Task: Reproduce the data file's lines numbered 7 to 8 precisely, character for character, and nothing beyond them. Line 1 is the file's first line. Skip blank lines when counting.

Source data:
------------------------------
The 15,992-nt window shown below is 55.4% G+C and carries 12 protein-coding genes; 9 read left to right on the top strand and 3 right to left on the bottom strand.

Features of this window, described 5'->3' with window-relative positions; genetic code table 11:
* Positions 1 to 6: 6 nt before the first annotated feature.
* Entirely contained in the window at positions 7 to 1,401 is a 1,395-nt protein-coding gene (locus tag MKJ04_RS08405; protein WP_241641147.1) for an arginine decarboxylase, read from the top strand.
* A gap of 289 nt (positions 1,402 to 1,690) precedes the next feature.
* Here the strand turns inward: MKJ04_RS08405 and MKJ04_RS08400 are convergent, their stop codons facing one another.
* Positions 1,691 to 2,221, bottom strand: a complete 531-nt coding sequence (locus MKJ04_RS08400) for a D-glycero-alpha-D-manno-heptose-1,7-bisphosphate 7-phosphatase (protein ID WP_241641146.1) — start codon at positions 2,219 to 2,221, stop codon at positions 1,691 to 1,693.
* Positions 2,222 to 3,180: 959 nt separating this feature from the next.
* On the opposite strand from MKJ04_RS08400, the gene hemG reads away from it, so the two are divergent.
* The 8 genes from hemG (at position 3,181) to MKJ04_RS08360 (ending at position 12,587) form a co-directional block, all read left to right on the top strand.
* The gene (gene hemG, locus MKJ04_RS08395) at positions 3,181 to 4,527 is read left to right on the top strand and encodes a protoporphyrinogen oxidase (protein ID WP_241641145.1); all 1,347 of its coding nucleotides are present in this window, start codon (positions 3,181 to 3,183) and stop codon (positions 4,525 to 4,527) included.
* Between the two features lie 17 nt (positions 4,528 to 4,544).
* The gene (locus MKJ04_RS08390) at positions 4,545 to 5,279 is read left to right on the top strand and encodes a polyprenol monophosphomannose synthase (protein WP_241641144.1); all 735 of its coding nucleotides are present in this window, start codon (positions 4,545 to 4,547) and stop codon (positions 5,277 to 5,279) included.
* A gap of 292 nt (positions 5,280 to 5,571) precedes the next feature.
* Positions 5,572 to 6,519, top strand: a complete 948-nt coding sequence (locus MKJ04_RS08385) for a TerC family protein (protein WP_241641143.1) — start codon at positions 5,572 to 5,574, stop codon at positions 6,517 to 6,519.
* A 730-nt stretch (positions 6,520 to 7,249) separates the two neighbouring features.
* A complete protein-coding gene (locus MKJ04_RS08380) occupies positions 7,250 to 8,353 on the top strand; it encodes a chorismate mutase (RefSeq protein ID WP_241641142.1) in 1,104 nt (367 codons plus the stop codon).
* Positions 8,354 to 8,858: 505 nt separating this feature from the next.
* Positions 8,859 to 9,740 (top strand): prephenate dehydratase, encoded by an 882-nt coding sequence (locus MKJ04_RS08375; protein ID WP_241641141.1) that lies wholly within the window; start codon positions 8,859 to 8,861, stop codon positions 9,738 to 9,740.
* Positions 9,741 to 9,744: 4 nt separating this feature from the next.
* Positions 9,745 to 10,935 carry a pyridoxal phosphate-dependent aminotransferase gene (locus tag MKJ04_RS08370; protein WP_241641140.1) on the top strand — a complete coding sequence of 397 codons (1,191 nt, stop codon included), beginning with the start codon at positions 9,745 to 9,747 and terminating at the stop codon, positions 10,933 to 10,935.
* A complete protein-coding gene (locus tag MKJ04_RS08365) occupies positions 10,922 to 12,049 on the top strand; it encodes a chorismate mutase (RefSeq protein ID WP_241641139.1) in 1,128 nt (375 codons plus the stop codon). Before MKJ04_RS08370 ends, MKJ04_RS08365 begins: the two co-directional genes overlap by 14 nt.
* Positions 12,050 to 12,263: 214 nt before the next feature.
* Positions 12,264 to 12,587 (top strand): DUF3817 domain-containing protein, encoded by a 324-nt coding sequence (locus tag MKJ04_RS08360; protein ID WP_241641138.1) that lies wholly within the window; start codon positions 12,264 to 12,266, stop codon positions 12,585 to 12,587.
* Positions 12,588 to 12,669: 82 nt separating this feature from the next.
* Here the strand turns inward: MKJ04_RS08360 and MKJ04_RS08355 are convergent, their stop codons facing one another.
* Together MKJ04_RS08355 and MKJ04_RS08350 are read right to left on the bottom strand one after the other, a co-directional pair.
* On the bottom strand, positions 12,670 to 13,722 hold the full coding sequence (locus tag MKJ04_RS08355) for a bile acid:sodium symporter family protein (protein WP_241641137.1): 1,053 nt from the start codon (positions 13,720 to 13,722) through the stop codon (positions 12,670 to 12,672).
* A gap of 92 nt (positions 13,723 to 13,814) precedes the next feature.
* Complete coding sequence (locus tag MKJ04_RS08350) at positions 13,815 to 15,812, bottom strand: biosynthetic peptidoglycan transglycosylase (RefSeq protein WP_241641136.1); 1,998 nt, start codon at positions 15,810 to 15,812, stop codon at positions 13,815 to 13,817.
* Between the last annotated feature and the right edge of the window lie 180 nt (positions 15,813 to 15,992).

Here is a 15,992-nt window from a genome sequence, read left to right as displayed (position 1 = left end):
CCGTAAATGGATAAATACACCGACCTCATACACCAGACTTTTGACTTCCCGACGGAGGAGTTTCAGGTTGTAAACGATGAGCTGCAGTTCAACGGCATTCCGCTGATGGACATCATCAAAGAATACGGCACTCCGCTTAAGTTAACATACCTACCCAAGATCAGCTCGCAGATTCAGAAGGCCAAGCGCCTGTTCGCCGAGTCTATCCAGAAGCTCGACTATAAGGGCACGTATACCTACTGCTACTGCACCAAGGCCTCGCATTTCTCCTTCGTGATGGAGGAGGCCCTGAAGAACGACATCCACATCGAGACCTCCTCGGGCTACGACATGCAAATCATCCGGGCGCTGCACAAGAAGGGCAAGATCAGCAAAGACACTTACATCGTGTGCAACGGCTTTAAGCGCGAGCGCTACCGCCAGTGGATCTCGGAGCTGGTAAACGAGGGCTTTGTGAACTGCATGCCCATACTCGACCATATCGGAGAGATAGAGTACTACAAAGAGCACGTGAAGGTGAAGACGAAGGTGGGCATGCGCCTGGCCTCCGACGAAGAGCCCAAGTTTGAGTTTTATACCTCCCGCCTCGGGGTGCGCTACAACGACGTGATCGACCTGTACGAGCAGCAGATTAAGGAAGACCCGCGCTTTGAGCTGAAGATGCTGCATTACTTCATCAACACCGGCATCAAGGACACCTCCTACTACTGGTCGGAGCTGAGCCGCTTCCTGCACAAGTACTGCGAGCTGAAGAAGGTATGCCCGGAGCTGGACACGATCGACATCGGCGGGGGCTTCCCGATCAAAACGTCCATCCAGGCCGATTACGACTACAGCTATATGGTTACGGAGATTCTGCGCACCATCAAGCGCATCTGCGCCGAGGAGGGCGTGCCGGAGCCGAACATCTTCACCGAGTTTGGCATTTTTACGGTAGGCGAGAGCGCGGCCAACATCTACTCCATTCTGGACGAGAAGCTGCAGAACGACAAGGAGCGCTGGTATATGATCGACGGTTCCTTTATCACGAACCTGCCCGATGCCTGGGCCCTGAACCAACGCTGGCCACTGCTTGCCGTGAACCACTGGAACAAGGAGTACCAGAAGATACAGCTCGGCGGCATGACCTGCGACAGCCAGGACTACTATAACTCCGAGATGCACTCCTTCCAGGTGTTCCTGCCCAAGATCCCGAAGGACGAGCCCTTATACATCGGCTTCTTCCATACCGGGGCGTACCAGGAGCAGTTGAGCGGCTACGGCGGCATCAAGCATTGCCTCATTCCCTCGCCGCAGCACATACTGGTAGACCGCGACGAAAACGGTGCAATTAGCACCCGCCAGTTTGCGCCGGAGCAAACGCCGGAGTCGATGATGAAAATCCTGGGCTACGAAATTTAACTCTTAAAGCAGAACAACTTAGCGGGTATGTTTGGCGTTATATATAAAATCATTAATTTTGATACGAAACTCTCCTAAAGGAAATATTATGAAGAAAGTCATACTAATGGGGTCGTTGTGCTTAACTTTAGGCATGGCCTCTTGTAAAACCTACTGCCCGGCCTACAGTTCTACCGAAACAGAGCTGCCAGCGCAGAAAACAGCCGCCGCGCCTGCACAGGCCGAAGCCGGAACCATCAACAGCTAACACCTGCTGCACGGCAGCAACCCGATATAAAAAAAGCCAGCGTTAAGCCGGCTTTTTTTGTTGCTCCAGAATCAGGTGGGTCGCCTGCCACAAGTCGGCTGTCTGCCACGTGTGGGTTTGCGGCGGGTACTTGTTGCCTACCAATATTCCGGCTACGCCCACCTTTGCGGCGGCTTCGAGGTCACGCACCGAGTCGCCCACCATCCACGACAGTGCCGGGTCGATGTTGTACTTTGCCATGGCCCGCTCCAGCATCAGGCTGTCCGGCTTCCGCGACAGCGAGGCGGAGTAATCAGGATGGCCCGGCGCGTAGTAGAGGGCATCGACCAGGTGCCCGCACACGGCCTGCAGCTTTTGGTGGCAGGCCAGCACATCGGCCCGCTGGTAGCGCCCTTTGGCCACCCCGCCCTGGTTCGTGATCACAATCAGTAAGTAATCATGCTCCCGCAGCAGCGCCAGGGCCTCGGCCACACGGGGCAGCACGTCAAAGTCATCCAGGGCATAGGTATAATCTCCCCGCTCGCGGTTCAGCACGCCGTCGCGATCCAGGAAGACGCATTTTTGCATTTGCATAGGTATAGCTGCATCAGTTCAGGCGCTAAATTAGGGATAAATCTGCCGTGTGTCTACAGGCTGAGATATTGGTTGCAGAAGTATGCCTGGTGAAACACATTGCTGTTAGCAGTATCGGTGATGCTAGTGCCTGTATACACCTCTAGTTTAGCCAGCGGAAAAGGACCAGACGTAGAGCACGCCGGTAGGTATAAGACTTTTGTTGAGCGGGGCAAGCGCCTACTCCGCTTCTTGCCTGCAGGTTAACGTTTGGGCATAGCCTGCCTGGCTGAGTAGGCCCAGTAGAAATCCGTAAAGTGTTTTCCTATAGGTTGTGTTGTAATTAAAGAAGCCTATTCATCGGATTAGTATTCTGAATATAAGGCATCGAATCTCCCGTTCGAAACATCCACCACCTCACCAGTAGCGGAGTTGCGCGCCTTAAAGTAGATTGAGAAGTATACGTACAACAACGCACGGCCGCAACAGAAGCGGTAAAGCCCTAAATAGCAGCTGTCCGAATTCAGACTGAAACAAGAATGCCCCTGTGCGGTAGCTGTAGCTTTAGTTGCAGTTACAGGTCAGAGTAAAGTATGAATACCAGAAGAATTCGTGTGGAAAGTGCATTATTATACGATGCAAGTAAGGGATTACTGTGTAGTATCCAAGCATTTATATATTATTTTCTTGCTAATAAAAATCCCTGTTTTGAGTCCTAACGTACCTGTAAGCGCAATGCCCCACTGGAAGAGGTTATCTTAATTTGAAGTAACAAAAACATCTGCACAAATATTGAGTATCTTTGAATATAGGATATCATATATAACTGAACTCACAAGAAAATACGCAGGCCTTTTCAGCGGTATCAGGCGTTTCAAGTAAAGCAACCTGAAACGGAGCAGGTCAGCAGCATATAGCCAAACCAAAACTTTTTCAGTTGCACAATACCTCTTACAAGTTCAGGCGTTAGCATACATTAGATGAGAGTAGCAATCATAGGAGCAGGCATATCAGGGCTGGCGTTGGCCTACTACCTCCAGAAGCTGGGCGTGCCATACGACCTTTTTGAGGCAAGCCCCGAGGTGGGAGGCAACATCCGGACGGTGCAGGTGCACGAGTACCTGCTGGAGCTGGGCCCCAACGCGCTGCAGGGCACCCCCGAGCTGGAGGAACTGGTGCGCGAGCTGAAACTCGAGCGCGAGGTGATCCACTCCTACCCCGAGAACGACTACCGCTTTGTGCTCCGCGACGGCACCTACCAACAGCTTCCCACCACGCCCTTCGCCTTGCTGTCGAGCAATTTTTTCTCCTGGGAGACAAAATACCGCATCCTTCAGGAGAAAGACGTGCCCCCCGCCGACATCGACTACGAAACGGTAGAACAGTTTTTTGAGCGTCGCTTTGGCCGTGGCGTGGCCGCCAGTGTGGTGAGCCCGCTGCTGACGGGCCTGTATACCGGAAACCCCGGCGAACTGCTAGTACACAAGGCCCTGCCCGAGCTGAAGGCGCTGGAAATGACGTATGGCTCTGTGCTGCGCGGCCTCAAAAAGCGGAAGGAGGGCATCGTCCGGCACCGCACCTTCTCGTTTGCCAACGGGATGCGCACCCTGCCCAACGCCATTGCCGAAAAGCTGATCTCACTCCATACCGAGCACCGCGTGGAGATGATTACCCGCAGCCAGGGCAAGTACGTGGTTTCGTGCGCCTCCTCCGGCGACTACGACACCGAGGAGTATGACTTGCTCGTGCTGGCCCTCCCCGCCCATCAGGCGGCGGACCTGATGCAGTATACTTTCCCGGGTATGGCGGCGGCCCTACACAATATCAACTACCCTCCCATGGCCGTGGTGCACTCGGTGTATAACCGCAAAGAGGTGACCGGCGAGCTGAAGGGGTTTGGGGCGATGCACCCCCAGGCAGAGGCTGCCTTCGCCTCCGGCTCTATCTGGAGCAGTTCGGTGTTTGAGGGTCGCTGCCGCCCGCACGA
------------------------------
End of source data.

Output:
* Positions 1,691 to 2,221, bottom strand: a complete 531-nt coding sequence (locus MKJ04_RS08400) for a D-glycero-alpha-D-manno-heptose-1,7-bisphosphate 7-phosphatase (protein ID WP_241641146.1) — start codon at positions 2,219 to 2,221, stop codon at positions 1,691 to 1,693.
* Positions 2,222 to 3,180: 959 nt separating this feature from the next.